Low-budget 3D-printed equipment for continuous flow reactions

  1. ,
  2. ,
  3. and
Institute of Organic Chemistry, University of Tübingen, Auf der Morgenstelle 18, 72076 Tübingen, Germany
  1. Corresponding author email
Associate Editor: A. Kirschning
Beilstein J. Org. Chem. 2019, 15, 558–566. https://doi.org/10.3762/bjoc.15.50
Received 19 Nov 2018, Accepted 13 Feb 2019, Published 26 Feb 2019
Full Research Paper
cc by logo


This article describes the development and manufacturing of lab equipment, which is needed for the use in flow chemistry. We developed a rack of four syringe pumps controlled by one Arduino computer, which can be manufactured with a commonly available 3D printer and readily available parts. Also, we printed various flow reactor cells, which are fully customizable for each individual reaction. With this equipment we performed some multistep glycosylation reactions, where multiple 3D-printed flow reactors were used in series.


The use of flow chemistry in comparison to batch chemistry shows great benefits like better mixing, more efficient heat transfer, and less scale-up problems [1]. For these reasons the number of publications in this field is rapidly increasing over the last decades. Another benefit of flow syntheses is the opportunity to perform multistep reactions with several reactors in a single flow [2-4]. One use of such multiple step reactions is, for instance, the on-demand production of pharmaceuticals using compact, reconfigurable continuous flow systems [5].

The combination of flow chemistry with 3D-printed reactors is also a growing terrain in the last years [6-12]. 3D-printing, also known as additive manufacturing, is a process, where the object is created layer by layer directly from the computer-aided design (CAD) model. There are different technologies available for printing continuous flow reaction devices like fused deposition modeling (FDM) [13,14], selective laser sintering (SLS) [15], or stereolithography (SLA) [16,17]. Each method however, has advantages and disadvantages [18]. While the printing with SLA and SLS allows a very high resolution, the used photopolymer materials in stereolithography printing are poorly resistant against standard organic solvents and in powder-based printing (i.e., SLS) the unsintered powder remains in the channels, which could lead to plugging of the printed device [19]. On the other hand, fused deposition modeling is an inexpensive technology and, especially when the reactor is printed in polypropylene (PP), it shows a good resistance towards common solvents. A disadvantage of FDM is the relatively low resolution [20].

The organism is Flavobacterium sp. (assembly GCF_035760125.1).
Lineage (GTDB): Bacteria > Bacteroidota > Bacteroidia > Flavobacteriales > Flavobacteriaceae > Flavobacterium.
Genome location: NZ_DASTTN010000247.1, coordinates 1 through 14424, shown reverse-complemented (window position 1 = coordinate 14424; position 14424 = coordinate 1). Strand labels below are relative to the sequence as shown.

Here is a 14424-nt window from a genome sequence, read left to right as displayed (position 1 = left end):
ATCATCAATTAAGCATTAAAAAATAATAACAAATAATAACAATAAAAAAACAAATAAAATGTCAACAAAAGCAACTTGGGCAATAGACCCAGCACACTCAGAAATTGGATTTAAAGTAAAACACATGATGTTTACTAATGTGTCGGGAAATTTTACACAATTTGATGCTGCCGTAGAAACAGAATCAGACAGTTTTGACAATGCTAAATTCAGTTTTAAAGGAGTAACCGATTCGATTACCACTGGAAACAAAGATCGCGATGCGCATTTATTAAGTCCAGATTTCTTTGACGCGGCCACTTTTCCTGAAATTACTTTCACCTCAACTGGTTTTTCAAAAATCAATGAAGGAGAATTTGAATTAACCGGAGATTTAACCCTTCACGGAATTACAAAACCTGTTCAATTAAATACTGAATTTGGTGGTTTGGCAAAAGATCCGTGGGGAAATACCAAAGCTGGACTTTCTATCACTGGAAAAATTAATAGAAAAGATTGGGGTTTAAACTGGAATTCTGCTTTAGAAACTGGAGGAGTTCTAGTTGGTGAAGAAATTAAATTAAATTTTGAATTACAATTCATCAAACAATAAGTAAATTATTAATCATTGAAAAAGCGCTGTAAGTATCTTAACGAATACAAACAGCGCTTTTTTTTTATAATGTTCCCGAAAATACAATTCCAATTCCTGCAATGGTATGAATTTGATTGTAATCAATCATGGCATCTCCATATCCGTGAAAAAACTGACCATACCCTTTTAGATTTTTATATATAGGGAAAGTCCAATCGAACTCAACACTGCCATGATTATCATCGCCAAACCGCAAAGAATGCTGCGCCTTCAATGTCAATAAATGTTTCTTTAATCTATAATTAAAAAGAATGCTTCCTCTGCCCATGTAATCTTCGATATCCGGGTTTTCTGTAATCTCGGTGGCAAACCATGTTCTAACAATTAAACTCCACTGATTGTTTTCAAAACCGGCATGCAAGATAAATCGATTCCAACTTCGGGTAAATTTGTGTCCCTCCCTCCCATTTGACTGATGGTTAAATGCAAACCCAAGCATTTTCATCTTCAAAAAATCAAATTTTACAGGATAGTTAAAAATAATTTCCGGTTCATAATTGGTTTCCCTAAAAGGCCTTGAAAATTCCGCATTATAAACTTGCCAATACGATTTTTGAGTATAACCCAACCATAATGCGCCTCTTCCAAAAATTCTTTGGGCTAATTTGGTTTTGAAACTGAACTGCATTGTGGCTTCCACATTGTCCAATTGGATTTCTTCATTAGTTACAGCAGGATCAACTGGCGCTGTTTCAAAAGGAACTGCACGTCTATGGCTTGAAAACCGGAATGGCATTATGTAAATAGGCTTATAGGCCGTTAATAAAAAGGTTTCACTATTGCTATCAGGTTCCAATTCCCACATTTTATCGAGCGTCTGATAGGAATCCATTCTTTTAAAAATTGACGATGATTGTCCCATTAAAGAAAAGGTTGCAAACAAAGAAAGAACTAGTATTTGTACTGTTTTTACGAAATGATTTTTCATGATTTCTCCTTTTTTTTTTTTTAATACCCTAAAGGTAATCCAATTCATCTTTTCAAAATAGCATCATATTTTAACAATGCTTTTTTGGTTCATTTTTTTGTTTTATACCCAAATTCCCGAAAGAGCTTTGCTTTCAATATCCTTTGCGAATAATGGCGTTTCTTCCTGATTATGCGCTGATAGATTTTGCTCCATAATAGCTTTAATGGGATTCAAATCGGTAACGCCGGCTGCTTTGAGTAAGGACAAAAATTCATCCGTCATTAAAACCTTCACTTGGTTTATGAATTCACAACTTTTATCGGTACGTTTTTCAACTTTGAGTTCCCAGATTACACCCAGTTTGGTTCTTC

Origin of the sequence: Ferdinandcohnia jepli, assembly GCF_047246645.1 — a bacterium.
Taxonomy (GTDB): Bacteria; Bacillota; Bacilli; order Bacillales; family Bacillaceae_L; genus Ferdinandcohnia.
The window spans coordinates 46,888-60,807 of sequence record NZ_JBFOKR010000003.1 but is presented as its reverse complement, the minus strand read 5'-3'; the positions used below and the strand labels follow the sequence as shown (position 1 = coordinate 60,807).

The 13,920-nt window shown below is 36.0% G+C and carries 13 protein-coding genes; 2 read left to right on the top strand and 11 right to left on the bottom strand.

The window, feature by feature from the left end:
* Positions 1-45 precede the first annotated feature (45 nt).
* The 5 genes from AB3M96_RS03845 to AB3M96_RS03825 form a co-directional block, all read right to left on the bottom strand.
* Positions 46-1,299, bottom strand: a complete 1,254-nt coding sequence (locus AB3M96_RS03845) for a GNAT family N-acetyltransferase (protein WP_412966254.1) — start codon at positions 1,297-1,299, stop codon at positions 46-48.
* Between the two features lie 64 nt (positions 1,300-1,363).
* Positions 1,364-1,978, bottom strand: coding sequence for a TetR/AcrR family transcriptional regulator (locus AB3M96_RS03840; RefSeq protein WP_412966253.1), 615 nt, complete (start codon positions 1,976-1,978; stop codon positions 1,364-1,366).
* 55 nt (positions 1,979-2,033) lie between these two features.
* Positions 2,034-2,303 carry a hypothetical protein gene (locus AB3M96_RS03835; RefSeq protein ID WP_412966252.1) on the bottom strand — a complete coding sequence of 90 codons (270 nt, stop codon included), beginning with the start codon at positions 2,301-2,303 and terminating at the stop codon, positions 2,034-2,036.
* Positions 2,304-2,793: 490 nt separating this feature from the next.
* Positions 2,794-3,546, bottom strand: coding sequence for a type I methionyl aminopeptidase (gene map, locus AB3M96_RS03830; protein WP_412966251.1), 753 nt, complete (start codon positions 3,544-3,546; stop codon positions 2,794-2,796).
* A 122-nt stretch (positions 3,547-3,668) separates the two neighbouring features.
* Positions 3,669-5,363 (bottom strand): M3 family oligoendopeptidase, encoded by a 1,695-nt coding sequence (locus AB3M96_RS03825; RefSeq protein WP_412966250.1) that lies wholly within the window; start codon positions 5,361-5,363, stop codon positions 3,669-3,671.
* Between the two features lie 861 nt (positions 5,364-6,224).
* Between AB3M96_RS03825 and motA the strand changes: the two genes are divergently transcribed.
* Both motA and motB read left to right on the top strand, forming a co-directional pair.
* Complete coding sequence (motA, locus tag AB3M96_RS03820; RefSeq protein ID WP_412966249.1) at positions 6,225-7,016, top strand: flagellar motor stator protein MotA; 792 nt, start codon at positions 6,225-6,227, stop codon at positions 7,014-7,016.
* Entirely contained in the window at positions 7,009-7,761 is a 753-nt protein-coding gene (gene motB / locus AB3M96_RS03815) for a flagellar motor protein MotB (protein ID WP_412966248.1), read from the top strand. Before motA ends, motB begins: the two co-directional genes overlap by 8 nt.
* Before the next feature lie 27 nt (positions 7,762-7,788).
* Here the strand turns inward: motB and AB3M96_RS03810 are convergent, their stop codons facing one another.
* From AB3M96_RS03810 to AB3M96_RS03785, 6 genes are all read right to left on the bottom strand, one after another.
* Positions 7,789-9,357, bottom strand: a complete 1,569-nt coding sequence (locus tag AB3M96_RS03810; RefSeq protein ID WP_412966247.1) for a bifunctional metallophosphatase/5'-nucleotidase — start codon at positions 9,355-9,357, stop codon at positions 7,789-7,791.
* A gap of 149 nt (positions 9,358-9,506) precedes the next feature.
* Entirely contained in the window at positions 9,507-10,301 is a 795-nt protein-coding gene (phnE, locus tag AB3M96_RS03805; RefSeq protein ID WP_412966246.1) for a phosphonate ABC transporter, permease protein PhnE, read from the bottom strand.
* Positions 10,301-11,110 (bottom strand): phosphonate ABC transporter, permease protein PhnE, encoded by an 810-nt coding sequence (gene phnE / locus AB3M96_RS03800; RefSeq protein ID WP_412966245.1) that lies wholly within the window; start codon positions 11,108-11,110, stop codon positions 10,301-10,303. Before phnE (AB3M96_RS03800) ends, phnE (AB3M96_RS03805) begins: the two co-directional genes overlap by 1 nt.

Oligosaccharides, especially as glycoconjugates, play a crucial biological role in nature, e.g., for signal transduction in cell–cell recognition, infection processes, and immunology [21,22]. There are some examples of glycosylation reactions under flow conditions in the literature, which gave promising results so far [23-26]. Therefore, we used custom designed 3D-printed reactors to perform various glycosylation reactions under flow conditions also for demonstrating the applicability of our flow system for such reactions. For studying biological interactions of saccharides and glycoconjugates it is crucial to chemically synthesize such compounds since material isolated from natural sources is often insufficiently pure. In such syntheses, the glycosylation step is usually the most crucial one and it would be desirable to apply flow chemistry to this endeavour.

Results and Discussion

3D-Printed flow reactors